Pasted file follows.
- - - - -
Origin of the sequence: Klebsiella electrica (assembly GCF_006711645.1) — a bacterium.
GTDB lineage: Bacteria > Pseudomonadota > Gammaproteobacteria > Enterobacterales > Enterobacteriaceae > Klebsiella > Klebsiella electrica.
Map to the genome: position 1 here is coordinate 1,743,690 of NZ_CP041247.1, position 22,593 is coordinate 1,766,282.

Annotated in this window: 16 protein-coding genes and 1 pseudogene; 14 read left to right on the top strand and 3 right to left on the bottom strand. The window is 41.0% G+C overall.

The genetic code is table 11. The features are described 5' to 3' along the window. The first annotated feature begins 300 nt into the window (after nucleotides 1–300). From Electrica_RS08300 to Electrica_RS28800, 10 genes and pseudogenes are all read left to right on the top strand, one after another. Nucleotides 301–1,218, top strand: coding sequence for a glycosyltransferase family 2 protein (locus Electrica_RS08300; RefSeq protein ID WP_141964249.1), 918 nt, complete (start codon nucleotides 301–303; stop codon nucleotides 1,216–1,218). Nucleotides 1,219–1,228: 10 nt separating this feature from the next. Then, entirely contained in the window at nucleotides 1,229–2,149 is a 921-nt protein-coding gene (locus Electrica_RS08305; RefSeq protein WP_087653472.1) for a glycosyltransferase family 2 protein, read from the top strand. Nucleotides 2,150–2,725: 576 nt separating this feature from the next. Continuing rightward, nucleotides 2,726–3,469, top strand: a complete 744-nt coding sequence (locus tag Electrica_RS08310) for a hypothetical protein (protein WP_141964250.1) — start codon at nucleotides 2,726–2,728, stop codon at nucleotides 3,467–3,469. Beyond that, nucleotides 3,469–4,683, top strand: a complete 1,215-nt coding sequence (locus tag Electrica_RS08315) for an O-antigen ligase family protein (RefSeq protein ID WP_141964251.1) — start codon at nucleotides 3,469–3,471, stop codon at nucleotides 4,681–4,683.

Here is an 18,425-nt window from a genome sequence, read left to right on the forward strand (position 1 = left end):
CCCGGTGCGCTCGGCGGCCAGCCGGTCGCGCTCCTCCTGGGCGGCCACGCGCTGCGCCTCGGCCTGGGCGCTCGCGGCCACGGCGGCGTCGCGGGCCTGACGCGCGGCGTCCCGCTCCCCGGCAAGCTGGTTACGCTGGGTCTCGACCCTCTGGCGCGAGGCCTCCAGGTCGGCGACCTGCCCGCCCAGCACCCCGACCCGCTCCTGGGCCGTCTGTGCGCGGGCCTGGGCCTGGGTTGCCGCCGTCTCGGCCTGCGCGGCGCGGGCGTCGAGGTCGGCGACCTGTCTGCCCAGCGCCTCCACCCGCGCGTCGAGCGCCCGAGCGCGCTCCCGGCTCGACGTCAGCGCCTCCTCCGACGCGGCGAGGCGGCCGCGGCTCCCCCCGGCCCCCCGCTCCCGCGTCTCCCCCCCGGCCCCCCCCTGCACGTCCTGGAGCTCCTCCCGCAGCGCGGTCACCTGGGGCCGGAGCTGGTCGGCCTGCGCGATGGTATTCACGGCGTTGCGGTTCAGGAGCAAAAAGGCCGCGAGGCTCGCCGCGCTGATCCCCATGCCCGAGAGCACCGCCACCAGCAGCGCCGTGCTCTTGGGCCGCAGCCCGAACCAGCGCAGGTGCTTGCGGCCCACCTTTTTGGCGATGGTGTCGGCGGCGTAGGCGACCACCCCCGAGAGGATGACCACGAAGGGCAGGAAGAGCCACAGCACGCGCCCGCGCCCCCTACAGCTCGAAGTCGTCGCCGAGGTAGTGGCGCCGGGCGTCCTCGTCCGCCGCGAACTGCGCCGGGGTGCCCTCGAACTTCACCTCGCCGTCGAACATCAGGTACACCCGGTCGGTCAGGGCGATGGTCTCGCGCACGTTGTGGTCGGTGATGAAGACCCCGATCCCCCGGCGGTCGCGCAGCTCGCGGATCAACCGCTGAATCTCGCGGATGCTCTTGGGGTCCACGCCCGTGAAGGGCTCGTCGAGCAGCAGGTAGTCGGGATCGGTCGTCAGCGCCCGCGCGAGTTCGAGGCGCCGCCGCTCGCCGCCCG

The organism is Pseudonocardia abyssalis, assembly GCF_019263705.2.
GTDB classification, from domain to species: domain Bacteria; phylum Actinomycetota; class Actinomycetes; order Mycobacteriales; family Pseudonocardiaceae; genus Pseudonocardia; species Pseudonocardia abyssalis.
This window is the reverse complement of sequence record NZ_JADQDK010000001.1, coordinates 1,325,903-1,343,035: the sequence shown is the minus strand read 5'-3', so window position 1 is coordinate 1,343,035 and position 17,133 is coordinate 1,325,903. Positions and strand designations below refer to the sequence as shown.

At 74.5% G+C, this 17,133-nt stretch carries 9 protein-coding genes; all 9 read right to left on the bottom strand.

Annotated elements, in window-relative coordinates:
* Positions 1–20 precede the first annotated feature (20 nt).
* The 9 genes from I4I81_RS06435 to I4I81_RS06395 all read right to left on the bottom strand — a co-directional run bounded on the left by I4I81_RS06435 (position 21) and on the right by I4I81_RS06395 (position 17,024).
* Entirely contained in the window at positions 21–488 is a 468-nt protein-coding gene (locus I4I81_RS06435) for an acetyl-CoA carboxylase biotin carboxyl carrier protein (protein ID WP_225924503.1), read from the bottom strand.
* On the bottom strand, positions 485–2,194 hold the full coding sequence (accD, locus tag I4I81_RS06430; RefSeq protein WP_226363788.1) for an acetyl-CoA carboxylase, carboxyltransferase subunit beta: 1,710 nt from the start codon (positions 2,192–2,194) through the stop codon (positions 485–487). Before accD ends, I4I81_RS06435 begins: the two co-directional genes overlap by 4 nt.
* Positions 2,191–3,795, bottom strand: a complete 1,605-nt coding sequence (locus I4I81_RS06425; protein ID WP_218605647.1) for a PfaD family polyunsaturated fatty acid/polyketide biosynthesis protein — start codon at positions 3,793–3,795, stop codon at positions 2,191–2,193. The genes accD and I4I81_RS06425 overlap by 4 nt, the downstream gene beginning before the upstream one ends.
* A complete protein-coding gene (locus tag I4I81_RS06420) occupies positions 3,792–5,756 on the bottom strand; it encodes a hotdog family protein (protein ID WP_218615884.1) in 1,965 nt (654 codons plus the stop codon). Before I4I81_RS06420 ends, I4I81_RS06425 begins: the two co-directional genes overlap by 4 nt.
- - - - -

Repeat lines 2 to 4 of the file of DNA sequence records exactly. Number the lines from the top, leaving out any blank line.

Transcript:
GTDB lineage: Bacteria > Pseudomonadota > Gammaproteobacteria > Enterobacterales > Enterobacteriaceae > Klebsiella > Klebsiella electrica.
Map to the genome: position 1 here is coordinate 1,743,690 of NZ_CP041247.1, position 22,593 is coordinate 1,766,282.

Annotated in this window: 16 protein-coding genes and 1 pseudogene; 14 read left to right on the top strand and 3 right to left on the bottom strand. The window is 41.0% G+C overall.